Every year in India, more than 50,000 people are diagnosed with a brain tumour. Of these, 20% are children. There has been a steady rise in medulloblastoma (paediatric brain cancer) over the last 5 years, possibly because of environmental hazards like exposure to harmful chemicals and toxins.
Some cases have also been attributed to inherited conditions such as Li-Fraumeni syndrome, neurofibromatosis, tuberous sclerosis, and Turcot's syndrome.
Who Is at Risk of Brain Tumour?
Although brain tumour can happen to anybody, there are certain risk factors that increase your risk:
- Age and Gender: Brain tumour is most prevalent in children and younger adults. Men are more prone to it than women. However, meningioma, a type of tumour, is most likely to occur in women.
- Exposure to infections, chemicals, radiations, and harmful toxins: Occupational or environmental hazards, infection with the Epstein-Barr virus (EBV), and others are known risk factors for a brain tumour.
- Head injury and seizures: Serious head trauma has long been studied for its relationship to brain tumours.
What Are the Signs and Symptoms of Brain Tumour?
Here are 8 silent signs of a brain tumour one should know:
Fits or seizures are a sign of brain tumour, especially in someone with no previous medical history of epileptic fits or seizures. Around one-third of all patients diagnosed with a brain tumour experience fits. These can cause severe abnormal movements in the body and may lead to loss of consciousness. They may also be accompanied by flashes of light or other visual disturbances.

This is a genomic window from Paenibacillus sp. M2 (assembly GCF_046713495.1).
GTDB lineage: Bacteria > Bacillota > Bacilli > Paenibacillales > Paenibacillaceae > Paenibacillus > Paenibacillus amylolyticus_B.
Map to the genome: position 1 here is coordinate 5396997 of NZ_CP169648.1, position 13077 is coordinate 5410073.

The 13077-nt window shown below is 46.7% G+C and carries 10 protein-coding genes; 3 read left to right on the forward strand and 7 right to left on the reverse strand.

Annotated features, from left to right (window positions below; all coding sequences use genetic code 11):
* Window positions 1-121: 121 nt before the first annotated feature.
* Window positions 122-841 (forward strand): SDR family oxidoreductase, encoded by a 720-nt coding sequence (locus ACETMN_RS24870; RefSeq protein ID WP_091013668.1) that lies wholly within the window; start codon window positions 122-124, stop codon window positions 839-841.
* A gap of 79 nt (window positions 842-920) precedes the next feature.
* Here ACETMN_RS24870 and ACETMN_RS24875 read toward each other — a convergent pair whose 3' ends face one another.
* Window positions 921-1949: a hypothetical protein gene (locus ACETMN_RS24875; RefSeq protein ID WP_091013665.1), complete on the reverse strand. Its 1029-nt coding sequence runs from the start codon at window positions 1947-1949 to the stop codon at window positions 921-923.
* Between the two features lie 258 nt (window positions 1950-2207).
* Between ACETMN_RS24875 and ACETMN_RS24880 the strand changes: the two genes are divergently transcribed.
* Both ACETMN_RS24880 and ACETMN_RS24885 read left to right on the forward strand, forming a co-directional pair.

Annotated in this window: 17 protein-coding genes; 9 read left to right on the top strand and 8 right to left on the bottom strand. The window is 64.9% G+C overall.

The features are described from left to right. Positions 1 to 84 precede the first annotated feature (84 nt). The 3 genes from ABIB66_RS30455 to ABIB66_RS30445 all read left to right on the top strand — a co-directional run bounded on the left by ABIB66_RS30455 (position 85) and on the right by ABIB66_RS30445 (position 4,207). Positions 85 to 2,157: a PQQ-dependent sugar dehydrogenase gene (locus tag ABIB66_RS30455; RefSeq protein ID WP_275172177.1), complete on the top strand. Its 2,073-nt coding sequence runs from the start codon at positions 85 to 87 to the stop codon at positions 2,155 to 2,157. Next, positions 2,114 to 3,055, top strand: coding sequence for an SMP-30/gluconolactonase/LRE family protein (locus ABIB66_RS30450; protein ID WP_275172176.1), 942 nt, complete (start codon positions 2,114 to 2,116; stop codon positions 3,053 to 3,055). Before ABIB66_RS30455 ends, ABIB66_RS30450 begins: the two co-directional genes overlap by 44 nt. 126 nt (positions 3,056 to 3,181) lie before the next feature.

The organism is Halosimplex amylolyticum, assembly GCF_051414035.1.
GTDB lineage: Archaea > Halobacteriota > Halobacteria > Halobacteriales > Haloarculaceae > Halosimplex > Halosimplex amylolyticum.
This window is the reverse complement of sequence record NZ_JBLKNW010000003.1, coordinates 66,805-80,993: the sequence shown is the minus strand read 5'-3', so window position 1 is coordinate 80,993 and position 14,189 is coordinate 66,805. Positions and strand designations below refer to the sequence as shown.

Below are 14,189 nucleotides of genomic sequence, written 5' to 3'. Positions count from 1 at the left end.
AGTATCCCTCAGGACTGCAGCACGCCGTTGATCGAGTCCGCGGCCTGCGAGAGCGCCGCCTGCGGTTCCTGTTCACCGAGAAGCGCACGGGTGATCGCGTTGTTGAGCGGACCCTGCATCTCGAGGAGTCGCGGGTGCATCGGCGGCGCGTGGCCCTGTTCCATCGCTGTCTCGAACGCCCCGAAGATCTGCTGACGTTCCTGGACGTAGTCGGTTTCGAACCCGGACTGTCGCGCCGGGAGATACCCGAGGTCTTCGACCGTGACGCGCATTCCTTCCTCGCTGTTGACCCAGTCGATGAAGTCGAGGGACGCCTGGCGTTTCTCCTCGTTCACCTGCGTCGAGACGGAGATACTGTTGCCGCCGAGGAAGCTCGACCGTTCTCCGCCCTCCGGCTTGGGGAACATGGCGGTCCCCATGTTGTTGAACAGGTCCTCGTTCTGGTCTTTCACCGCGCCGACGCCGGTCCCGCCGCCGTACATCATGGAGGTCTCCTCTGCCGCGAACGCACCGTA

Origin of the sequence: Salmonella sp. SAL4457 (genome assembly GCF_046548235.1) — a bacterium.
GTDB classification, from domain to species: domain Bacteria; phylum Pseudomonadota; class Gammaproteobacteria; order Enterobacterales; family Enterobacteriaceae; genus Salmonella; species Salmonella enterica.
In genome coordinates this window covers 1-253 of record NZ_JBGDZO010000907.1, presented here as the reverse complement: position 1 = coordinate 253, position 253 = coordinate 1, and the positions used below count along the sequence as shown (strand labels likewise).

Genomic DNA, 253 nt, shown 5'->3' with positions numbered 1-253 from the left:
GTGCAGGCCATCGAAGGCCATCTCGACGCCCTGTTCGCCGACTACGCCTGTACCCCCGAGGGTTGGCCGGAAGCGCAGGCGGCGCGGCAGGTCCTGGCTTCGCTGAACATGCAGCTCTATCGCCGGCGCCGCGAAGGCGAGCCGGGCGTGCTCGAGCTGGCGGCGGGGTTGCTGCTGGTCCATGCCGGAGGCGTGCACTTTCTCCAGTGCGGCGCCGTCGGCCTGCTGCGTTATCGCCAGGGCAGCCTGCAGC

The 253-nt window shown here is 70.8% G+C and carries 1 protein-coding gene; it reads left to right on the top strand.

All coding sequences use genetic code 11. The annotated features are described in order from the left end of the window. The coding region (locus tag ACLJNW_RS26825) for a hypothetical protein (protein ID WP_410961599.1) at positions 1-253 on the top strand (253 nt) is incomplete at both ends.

A decline in the brain’s functioning
Memory loss and the inability to concentrate or focus on usual activities is a matter of concern and could be a sign of a developing brain tumour. It is best to get a consultation from your doctor at the earliest.
Severe, persistent headaches
If a headache is persistent, especially more in the mornings and does not cure with over-the-counter medication, it may be a sign of something grave. If your headaches are followed by double vision, nausea and vomiting, numbness, or weakness, it may also be a sign of brain tumour.
A sudden change in speech, like stuttering and not able to recall or pronounce words, maybe a sign of brain tumour.
A person with a brain tumour will not be able to function as efficiently with their arms and legs. They may also experience some clumsiness and loss of balance while walking.
Loss of vision
Bitemporal hemianopsia is a condition of temporary blindness where there is no vision in the outer half of both the right and left of the visual field.
Changes in personality
A brain tumour can even alter the nature of judgement in individuals, and he or she may experience agitation, mood swings, etc.
One may experience a constant ringing sensation in their ears, which may eventually lead to loss of hearing ability.
Other brain tumour symptoms include extreme sensitivity towards heat or cold, altered taste perception, obesity, and hand tremors. Some types of brain tumours proliferate while other tumours grow gradually.
Considering all these factors, a doctor can determine how soon the brain tumour treatment should start after the diagnosis. Timely detection, as well as a proper brain tumour treatment, can work in favour of the patient and can quicken the progress towards a tumour-free life.